“I have my fears upon the subject—I am afraid I shall never get my own.
You have promised me the hand of Theresa; I have waited for it long
years; but I have always feared that something would come between me and
the promise. It _has_ come.”

“Do you fear this Barlow?” asked the other, in some contempt. “Have you
not an honored name—a name second to none in our own land? Have you not
the most handsome face in the seven colonies? Bah!”

“You are old, Colonel Van Curter, and you do not know a woman’s heart,
after all. I tell you that I have made woman a study; they claim to be
influenced by personal beauty in man; but, put them to the test, and you
will find that, after all, the most beautiful women make a choice of men
who, though plain in person, are the only ones who can find the road to
their hearts.”

“In truth, you may be right; but you may be the one who has the key to
Theresa’s heart. You _shall_ be, by heaven!”

“Would you force her to marry me against her inclination?”

“I would keep my word to your father, even if I had to use force.”

“I would not have her upon such terms,” said the young man. “She must
be mine entirely, heart and hand; if it can not be so, I renounce her
hand, and apply myself to the task of taking worthy vengeance upon the
man who has dared to step in between me and the love of the woman I prize
highest. I know him, I thank God. He can not escape me. Where is Theresa?”

“She has retired.”

“There will be a meeting, I am sure, between her and this Yankee. We must
watch.”

“This is the work of Bainbridge; he has gone between them, carried letter
after letter, and been the means of making her fancy stronger; he, too,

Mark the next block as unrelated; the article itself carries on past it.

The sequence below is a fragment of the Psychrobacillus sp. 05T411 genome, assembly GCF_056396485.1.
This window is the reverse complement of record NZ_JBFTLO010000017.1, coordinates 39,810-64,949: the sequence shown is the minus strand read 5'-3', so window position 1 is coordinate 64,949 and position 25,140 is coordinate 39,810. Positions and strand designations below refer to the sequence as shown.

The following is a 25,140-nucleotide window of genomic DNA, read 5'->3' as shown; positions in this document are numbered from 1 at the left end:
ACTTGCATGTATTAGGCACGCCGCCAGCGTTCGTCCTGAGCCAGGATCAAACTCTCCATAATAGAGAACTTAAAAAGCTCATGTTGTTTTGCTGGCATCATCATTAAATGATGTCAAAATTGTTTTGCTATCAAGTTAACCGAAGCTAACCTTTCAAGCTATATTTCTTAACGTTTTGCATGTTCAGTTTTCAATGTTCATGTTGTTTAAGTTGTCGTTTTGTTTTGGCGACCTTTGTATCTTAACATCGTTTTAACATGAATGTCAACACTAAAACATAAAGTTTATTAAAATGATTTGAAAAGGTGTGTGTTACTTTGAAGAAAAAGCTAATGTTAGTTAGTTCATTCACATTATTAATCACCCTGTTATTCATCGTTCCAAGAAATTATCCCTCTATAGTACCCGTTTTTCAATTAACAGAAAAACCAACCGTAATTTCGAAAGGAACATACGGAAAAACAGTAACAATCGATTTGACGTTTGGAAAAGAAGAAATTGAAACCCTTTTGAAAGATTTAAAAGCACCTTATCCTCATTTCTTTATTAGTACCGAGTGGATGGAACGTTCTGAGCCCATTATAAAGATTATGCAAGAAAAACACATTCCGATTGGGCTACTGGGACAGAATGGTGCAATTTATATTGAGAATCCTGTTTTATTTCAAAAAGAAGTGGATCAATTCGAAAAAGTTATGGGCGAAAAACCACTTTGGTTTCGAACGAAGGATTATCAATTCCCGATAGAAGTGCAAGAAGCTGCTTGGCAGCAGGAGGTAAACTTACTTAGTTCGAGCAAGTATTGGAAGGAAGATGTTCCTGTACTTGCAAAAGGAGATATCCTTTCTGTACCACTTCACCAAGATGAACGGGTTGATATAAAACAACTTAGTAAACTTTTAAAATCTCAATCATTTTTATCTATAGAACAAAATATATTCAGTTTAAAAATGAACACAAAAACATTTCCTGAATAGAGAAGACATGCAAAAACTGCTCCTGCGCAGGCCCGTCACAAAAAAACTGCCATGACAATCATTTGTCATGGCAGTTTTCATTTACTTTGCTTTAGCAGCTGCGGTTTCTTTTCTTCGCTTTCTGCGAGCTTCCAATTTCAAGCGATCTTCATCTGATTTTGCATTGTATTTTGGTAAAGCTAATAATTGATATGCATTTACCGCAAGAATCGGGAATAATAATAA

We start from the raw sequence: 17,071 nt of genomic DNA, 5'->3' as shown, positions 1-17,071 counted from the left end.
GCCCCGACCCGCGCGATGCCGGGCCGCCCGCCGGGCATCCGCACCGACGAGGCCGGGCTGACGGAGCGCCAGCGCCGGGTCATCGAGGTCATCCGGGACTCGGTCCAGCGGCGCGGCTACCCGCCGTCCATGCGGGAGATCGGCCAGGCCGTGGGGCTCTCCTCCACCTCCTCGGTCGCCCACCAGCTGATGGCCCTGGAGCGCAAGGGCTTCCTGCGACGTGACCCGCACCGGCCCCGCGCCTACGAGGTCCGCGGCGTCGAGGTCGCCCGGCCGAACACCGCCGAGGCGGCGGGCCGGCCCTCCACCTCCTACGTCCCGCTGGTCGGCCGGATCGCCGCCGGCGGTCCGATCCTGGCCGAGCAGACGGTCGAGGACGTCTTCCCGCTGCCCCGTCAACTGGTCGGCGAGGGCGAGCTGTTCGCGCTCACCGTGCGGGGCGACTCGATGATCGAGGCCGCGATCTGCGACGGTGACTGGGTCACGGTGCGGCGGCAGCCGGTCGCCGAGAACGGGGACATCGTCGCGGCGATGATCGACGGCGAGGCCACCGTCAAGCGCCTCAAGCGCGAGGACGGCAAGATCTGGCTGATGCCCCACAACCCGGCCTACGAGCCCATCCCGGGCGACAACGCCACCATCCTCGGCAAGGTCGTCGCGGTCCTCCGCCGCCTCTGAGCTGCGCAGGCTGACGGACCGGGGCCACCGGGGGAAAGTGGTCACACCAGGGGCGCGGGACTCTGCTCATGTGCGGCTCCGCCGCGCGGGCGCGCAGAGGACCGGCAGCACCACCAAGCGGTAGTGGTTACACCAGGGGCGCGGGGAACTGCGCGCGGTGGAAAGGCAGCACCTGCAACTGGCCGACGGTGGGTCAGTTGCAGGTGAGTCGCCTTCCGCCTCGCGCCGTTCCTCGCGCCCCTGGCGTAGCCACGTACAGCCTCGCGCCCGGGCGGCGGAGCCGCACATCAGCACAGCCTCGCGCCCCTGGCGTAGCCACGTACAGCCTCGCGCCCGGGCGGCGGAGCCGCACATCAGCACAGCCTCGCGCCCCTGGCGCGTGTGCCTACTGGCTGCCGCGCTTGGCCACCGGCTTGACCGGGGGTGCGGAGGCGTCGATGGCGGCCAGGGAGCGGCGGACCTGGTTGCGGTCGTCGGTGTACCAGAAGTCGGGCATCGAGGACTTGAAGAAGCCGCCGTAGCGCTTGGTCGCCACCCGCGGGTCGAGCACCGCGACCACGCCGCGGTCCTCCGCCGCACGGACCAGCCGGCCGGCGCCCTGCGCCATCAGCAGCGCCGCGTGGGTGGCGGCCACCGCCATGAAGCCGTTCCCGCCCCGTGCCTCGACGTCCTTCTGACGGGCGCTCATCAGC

has something which will draw him back to this place.”

“What is that?”

“Katrine.”

“Bah!”

“She is a beauty not to be despised, and her family is good—she is first
cousin to Theresa.”

“Right, I forgot; but I have not seen her for years. Do you know that in
coming up the river, I fancied I was followed by a canoe part of the way.”

“Indians?”

“I do not know.”

“Never mind; come nearer, and I will tell you my secret plans about
Windsor and the English, whom I am determined to baffle and defeat.”

The men drew close together, and looked over the paper. As they did so a
face rose slowly into view on the other side of the room, peering in at
the open lattice. It was the face of Boston Bainbridge.

“You are sure no one listens?” asked Joseph.

“Ay; my men know better than to listen at the windows or doors of Jacob
Van Curter; I would string them up to a swaying limb, or give them forty
stripes, save one.”

“I thought I heard a sound, a moment since.”

“The girls, perhaps; open that door, and look into the kitchen.”

Joseph rose and opened the door; the kitchen was empty; the fire burned
low upon the hearth, and the rays danced upon the dishes in the dresser.

“You heard the wind,” said Van Curter; “it is rising fast. It will rain
to-night.”

“I am glad I got in safe before the storm. Hark to that.”

The wind was rising with a sullen and fast-increasing roar; in a few
moments the rain begun to fall. Joseph stirred the fire with a feeling of
enjoyment, and the two drew up to the table.

“You remember this Captain Holmes—my curse upon his head—who would not
pause when I told him to strike and stay?” said Van Curter.

“I remember him well.”

“He commands this post at Windsor; if any thing would make me long to
take the post more than another, it would be the fact that I hate him. To
him we may trace the entrance of these Yankees into our midst.”

“Did you not invite them to settle?”